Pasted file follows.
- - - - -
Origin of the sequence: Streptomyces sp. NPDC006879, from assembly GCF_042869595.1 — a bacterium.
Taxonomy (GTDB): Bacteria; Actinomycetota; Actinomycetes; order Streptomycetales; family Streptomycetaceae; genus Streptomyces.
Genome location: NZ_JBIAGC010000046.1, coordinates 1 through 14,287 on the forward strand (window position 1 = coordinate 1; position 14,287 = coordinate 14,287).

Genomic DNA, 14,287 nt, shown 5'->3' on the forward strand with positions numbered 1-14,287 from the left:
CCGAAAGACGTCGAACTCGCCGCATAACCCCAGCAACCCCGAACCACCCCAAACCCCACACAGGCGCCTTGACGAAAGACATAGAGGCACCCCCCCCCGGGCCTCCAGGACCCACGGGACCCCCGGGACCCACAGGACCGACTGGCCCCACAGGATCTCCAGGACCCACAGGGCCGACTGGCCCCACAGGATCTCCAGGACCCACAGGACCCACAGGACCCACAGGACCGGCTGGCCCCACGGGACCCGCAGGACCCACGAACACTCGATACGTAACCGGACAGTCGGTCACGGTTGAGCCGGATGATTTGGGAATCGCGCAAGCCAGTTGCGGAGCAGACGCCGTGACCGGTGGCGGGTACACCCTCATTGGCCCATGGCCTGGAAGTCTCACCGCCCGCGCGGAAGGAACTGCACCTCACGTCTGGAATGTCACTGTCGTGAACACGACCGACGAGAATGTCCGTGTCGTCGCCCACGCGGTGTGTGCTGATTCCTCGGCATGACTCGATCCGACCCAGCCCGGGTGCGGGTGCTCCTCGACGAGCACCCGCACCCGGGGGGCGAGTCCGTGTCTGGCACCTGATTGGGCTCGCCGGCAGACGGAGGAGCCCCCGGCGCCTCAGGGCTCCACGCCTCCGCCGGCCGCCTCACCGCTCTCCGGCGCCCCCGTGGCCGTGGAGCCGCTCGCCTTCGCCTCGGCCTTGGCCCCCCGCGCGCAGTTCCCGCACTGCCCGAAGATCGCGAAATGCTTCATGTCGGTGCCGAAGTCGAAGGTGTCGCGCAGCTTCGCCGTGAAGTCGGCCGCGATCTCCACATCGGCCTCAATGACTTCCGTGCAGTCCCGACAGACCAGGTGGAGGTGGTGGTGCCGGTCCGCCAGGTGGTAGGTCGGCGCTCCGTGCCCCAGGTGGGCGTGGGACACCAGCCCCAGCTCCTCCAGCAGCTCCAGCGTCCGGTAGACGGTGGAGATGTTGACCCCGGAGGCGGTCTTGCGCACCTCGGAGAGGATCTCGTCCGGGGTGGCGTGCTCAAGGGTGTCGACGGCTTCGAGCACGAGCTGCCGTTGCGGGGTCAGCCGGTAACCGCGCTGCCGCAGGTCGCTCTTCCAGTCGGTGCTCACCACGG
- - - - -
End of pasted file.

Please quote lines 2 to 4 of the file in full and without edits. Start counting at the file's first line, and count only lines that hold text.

Taxonomy (GTDB): Bacteria; Actinomycetota; Actinomycetes; order Streptomycetales; family Streptomycetaceae; genus Streptomyces.
Genome location: NZ_JBIAGC010000046.1, coordinates 1 through 14,287 on the forward strand (window position 1 = coordinate 1; position 14,287 = coordinate 14,287).

Genomic DNA, 14,287 nt, shown 5'->3' on the forward strand with positions numbered 1-14,287 from the left: